Second, institutions broadly recognize that dramatic financial incentives distort decisions in a coercive way. This is why institutional review boards object to their researchers offering dramatic financial incentives to procure participants for a dangerous study, even if they gave “consent.” The FDA recommends, “The IRB should review both the amount of payment and the proposed method and timing of disbursement to assure that neither are coercive or present undue influence.” Any proposed double standard of institutional integrity that permits this behavior in the military but not academic research probably relies on an arbitrary distinction between the two.
Third, when the supply of workers increases, wages fall. This means that without advertisement-induced recruitment, pay would be higher for the smaller pool of recruits. This scenario would likely benefit the worst-off who have the greatest incentive to look into work opportunities and talk to recruiters even when they’re not targeted with advertisements. With lower numbers, the military is also more likely to grant recruits waivers for mental illness and criminal background, which will also improve opportunities for the most disadvantaged groups.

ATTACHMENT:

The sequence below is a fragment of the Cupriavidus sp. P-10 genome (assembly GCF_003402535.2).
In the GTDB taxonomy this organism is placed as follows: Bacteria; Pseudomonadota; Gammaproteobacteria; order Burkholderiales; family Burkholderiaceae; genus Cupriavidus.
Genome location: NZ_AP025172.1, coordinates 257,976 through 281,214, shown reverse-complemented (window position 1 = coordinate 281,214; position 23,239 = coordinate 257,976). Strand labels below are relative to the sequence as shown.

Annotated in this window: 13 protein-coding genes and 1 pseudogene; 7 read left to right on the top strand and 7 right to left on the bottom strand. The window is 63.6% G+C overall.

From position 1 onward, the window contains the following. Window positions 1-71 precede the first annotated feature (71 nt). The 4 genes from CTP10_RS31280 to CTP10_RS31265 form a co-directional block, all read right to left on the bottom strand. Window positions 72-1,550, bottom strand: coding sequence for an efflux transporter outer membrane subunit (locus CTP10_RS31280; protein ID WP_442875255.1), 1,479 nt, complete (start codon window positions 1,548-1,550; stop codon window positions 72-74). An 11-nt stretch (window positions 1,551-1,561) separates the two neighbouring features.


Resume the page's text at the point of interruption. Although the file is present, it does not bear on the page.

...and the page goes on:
Military advertisements, even the explicitly financial kind, do deserve some credit. For example, one potential benefit of these advertising strategies and current recruitment efforts is the diversification of the force. The Marines recently ran its first ad centering a female fighter and recent recruitment efforts have targeted liberal cities that don’t typically yield many recruits. The pool of recruits also diversified in 2015 when President Obama declared women eligible for combat roles.